February 23rd, 2010 | Published in Google SketchUp
Lots of people ask me how I keep my SketchUp models organized; there seems to be plenty of confusion about when to use Layers and when to use the Outliner. Both devices let you control the visibility of different parts of your model, but each has its own strengths and weaknesses.
First things first: Make groups and components
I always use groups and components as my primary means of organization. This is critical regardless of whether I'm using Layers or the Outliner. How come?
Using Layers doesn't keep geometry isolated; edges and faces on one layer can (and will) interfere with edges and faces on another layer -- UNLESS those edges and faces are protected as part of a separate group or component. Making liberal use of groups and components is the surest way to avoid spending hours repairing your work.
The Outliner (Window > Outliner) is basically just a hierarchical list of the groups and components in your model. Only these two types of things show up; "loose" geometry (ungrouped edges and faces) doesn't. If you want to use the Outliner to control the visibility of different parts of your model, you need to make groups and components.
Why I use the Outliner most of the time
I like using the Outliner because it's a straightforward way of seeing all the bits and pieces of my models: If I've been careful to name everything as I go along (the only place in my life where I exhibit tidiness), the Outliner makes managing everything relatively easy. I can hide and show groups and components by right-clicking on their names, instead of having to dig through the geometry in my model with the Select tool.
I tend to use the Outliner much more than I use Layers because I find nested groups and components to be a very logical way to organize objects in 3D space. Any given entity can only exist inside one group or component at a time. This means that when I hide a group or component from the Outliner, I can be sure that everything inside it is hidden, too. If I unhide a group or component and something inside it still isn't visible, I know that all I have to do is turn on Hidden Geometry to find it.
With Layers, it's possible for a group or component to be on one layer and the entities it contains (edges, faces, groups, components, etc) to be on a completely separate layer. Turning on one layer is no guarantee that everything it contains will become visible. When this happens, turning on Hidden Geometry won't help -- stuff that's hidden on a layer which is turned off doesn't show up, even when Hidden Geometry is turned on.
Using Layers to control the visibility of individual entities in your model can be very, very tricky. Layers have, on occasion, made me want to throw my computer through a wall.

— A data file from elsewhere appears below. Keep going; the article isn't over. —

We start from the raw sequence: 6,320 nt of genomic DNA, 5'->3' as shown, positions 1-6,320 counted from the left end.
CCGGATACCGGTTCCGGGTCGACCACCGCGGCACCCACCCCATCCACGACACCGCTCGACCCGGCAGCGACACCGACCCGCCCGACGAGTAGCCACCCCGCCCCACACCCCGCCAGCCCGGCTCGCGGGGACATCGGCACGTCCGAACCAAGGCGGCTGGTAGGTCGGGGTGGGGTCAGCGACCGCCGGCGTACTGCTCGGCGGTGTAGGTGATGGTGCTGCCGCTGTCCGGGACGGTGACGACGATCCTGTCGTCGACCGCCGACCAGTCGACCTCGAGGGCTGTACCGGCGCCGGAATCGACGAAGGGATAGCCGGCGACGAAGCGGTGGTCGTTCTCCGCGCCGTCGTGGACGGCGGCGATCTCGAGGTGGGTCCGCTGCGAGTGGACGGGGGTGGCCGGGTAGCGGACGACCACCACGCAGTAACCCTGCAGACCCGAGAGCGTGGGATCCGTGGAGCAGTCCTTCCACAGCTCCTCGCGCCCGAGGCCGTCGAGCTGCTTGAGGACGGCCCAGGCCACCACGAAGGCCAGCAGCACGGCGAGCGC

How I use Layers
Their sometimes frustrating nature notwithstanding, Layers are a pretty important part of the way I organize complex models in SketchUp. I can think of two major reasons why:
To improve system performance
I use Layers to control the visibility of large sets of similar objects -- furniture, plants, scale figures, cars -- that I want to be able to turn on and off all at once, regardless of which group or component they're a part of. Generally, this is so that I can control the way my model performs on my computer. Turning off "heavy" stuff like trees speeds things up.
Suppose I have a building with three floors (see below). Each floor has some furniture on it. I model each floor as a separate group so that I can show and hide it easily via the Outliner. Each group contains the furniture on that floor. The building envelope is a separate group.
Use the Outliner to control the visibility of individual groups and components.
So that I can quickly turn on and off all of the furniture in the building (which will make the whole model easier to work with), I move each furniture component from Layer0 (the default) to a new layer called "Furniture".
Use Layers to turn on and off sets of similar objects that "cut across" groups and components.
Now I can easily control the visibility of individual aspects of my building independently. Being able to turn on and off the furniture all at once makes it a lot easier to get things done.
To keep some things really separate
As I mentioned earlier, turning on Hidden Geometry only shows hidden geometry on layers which are visible. I take advantage of this fact to make sure that when I'm modeling and I need to turn on Hidden Geometry for some reason (like maybe to unsoften an edge), I don't end up getting confused by every hidden entity in my model. I use Layers to organize big, unwieldy chunks of geometry that I don't need to see all the time, but that I can't delete. Examples of these are contour lines, imported CAD drawings, previous design iterations, and large amounts of entourage (trees, furniture, etc). I keep these things on separate layers (as part of groups, of course) and I turn them on only when I need them.
Plenty of modelers use Layers and almost never use the Outliner. Which system you choose is entirely up to you -- there's no right or wrong way to do things. As long as your big models aren't driving you crazy, you're doing fine.
Posted by Aidan Chopra, SketchUp Evangelist